In the hot, dry region of Gao in northern Mali, women from all ethnic groups gather in a small, simple hut. The Women’s Peace Hut.

Gao was freed from extremist occupation in 2013, yet it remains one of the most dangerous places in Mali. Thousands were displaced, the economy nearly collapsed and essential infrastructure and services have been destroyed. Recovering from such devastation takes time—and unity.

The women come from all ethnic groups living in Gao and the surrounding villages. The hut began as a gathering of seven women’s associations; it has now grown to include 65 groups. “We all share the same destiny and we try to collaborate,” explains Mouna Awata, the president of the Women’s Peace Hut.

Every Thursday and Sunday, the associations meet in the tiny mud hut, decorated with wall carpets, colourful sheets and photos. They discuss hard topics such as the implementation of the peace agreement, or how to prevent gender-based abuse and help survivors.

Women from all ethnic groups in Gao and the surrounding villages come together in the Peace Hut. Photo: UN Women/Sandra Kreutzer.

Women from all ethnic groups in Gao and the surrounding villages come together in the Peace Hut. Photo: UN Women/Sandra Kreutzer.

But peace, reconciliation and justice are not the only topics of conversation. Each of the 65 women’s associations specialise in a different income-generating activity. Some produce leather bags and key chains; others make soap, fabrics or coffee made from date beans. With this wealth of knowledge, the women of the peace hut also gather to promote women’s education, entrepreneurship and economic empowerment.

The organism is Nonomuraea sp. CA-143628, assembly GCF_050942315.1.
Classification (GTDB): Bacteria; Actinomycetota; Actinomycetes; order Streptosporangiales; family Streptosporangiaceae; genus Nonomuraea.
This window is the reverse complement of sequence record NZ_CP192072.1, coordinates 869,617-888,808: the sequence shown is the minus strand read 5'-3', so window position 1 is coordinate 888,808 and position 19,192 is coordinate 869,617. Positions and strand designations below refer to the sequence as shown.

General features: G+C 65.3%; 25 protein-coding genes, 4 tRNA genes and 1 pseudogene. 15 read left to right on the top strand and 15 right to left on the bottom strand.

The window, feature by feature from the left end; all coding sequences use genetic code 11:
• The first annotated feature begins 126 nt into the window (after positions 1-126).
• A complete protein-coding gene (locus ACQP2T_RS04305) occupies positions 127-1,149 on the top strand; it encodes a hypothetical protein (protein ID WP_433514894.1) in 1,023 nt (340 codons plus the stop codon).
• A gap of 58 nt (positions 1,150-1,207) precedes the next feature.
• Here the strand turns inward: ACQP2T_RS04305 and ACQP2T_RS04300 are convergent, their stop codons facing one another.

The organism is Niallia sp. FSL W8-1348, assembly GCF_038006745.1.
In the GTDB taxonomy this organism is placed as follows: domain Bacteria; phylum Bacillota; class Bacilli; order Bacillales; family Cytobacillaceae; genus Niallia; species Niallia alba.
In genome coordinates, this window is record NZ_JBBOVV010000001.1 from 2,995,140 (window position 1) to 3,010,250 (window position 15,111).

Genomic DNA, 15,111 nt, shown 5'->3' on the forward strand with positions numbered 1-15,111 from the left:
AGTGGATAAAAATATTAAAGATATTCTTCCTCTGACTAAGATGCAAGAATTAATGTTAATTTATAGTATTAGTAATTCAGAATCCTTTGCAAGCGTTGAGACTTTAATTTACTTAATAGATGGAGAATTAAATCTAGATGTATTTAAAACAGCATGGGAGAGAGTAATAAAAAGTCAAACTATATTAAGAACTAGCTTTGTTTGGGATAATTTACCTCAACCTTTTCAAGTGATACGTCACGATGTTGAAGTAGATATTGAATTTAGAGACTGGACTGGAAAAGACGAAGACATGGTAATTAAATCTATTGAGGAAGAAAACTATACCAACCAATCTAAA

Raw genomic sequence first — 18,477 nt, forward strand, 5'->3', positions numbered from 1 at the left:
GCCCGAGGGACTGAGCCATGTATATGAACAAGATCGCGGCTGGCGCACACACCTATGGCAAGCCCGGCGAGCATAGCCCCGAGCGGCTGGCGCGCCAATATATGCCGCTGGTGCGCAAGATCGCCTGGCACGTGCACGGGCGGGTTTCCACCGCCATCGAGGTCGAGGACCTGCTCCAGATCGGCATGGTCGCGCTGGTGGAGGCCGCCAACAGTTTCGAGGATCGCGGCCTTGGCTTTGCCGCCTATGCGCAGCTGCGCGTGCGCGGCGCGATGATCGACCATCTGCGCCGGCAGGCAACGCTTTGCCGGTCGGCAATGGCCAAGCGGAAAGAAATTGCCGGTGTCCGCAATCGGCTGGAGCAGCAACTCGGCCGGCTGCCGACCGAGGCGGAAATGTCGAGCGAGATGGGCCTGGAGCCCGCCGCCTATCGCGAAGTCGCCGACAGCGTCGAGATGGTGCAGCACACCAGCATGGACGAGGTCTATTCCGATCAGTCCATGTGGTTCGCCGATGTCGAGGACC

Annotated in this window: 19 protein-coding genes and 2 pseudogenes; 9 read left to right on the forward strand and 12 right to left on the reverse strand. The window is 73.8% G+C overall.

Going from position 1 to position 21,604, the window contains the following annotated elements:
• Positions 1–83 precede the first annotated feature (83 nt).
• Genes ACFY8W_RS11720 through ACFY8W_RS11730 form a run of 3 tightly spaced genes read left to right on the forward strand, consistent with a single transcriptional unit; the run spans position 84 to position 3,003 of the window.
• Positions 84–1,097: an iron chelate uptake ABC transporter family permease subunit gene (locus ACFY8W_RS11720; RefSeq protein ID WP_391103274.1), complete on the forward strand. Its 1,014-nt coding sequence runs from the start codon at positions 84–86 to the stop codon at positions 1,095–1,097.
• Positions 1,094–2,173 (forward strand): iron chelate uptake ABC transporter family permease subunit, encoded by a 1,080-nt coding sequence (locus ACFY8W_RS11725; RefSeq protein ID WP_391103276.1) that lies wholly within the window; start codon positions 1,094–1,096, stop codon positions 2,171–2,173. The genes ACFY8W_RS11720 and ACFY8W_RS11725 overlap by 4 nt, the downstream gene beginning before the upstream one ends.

The Women’s Peace Hut in Gao is one of 28 similar sites across Mali, built by UN Women in 2014 to train local women on leadership, management and advocacy techniques.

“Now the women are completely independent,” shares local UN Women project manager Sekou Traoré. “They have built their own structures and run their own budget. They are also focusing on growing their businesses and finding niches for selling their products. The hut is fully in their own hands.”

Women from Gao also learned leadership and business skills, and some now have businesses to independently to sell their products. Photo: UN Women/Sandra Kreutzer.

Women from Gao also learned leadership and business skills, and some now have businesses to independently to sell their products. Photo: UN Women/Sandra Kreutzer.

While women’s empowerment and economic development is important to those at the Women’s Peace Hut, peace remains their top priority. One reason for this is that continued unrest disrupts their efforts and restricts their ability to sell their products in local markets.

But more importantly, in one woman’s words, “When your mind is not free, your heart can never be.” These women cannot move freely, without the fear of being attacked, robbed or harmed. For them, “peace” is not merely a ceasefire, but rather peace of mind and freedom from the constant threat of violence.

“We can achieve a lot, if we want it,” President Awata asserts. “But we have to stay together. This is what we have learned here.”

Next year, they want to participate more actively in the process of disarmament and promote the voluntary hand-over of weapons and arms within their communities. “The most important thing is that the violence stops”, the women concluded. “We can only develop this country in peace—and we, the women of Gao, have already found our peace.”